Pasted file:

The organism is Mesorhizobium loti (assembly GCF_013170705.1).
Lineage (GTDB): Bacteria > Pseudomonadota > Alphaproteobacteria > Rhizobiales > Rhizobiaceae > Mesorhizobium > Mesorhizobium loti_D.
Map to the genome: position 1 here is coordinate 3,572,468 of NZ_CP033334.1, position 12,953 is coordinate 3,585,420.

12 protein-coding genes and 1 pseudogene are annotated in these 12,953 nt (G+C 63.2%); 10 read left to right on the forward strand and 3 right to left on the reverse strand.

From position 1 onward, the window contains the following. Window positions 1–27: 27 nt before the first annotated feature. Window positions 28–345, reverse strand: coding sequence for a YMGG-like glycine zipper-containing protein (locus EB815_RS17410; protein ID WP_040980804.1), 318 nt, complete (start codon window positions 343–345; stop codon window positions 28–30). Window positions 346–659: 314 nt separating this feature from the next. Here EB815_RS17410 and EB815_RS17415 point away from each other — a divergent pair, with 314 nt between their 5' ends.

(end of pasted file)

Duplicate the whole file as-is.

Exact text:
The organism is Mesorhizobium loti (assembly GCF_013170705.1).
Lineage (GTDB): Bacteria > Pseudomonadota > Alphaproteobacteria > Rhizobiales > Rhizobiaceae > Mesorhizobium > Mesorhizobium loti_D.
Map to the genome: position 1 here is coordinate 3,572,468 of NZ_CP033334.1, position 12,953 is coordinate 3,585,420.

12 protein-coding genes and 1 pseudogene are annotated in these 12,953 nt (G+C 63.2%); 10 read left to right on the forward strand and 3 right to left on the reverse strand.

From position 1 onward, the window contains the following. Window positions 1–27: 27 nt before the first annotated feature. Window positions 28–345, reverse strand: coding sequence for a YMGG-like glycine zipper-containing protein (locus EB815_RS17410; protein ID WP_040980804.1), 318 nt, complete (start codon window positions 343–345; stop codon window positions 28–30). Window positions 346–659: 314 nt separating this feature from the next. Here EB815_RS17410 and EB815_RS17415 point away from each other — a divergent pair, with 314 nt between their 5' ends.